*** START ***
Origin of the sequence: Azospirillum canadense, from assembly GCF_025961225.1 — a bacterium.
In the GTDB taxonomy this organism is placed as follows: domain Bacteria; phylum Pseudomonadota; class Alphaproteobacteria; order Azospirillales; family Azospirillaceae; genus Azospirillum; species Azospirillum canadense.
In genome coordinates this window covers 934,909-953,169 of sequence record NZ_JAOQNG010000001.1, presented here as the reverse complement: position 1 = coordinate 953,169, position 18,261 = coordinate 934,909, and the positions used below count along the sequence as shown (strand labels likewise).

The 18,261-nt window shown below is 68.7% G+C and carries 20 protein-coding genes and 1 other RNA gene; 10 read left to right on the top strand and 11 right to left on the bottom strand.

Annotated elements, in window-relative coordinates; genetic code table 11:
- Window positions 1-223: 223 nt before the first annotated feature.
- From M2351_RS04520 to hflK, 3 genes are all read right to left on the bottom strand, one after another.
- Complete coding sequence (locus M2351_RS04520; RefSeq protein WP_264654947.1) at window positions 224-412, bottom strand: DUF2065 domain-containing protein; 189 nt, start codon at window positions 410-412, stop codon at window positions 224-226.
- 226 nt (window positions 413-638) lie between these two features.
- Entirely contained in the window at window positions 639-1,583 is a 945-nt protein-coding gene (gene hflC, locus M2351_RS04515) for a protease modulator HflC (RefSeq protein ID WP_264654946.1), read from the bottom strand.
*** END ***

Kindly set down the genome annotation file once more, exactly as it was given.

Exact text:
Origin of the sequence: Azospirillum canadense, from assembly GCF_025961225.1 — a bacterium.
In the GTDB taxonomy this organism is placed as follows: domain Bacteria; phylum Pseudomonadota; class Alphaproteobacteria; order Azospirillales; family Azospirillaceae; genus Azospirillum; species Azospirillum canadense.
In genome coordinates this window covers 934,909-953,169 of sequence record NZ_JAOQNG010000001.1, presented here as the reverse complement: position 1 = coordinate 953,169, position 18,261 = coordinate 934,909, and the positions used below count along the sequence as shown (strand labels likewise).

The 18,261-nt window shown below is 68.7% G+C and carries 20 protein-coding genes and 1 other RNA gene; 10 read left to right on the top strand and 11 right to left on the bottom strand.

Annotated elements, in window-relative coordinates; genetic code table 11:
- Window positions 1-223: 223 nt before the first annotated feature.
- From M2351_RS04520 to hflK, 3 genes are all read right to left on the bottom strand, one after another.
- Complete coding sequence (locus M2351_RS04520; RefSeq protein WP_264654947.1) at window positions 224-412, bottom strand: DUF2065 domain-containing protein; 189 nt, start codon at window positions 410-412, stop codon at window positions 224-226.
- 226 nt (window positions 413-638) lie between these two features.
- Entirely contained in the window at window positions 639-1,583 is a 945-nt protein-coding gene (gene hflC, locus M2351_RS04515) for a protease modulator HflC (RefSeq protein ID WP_264654946.1), read from the bottom strand.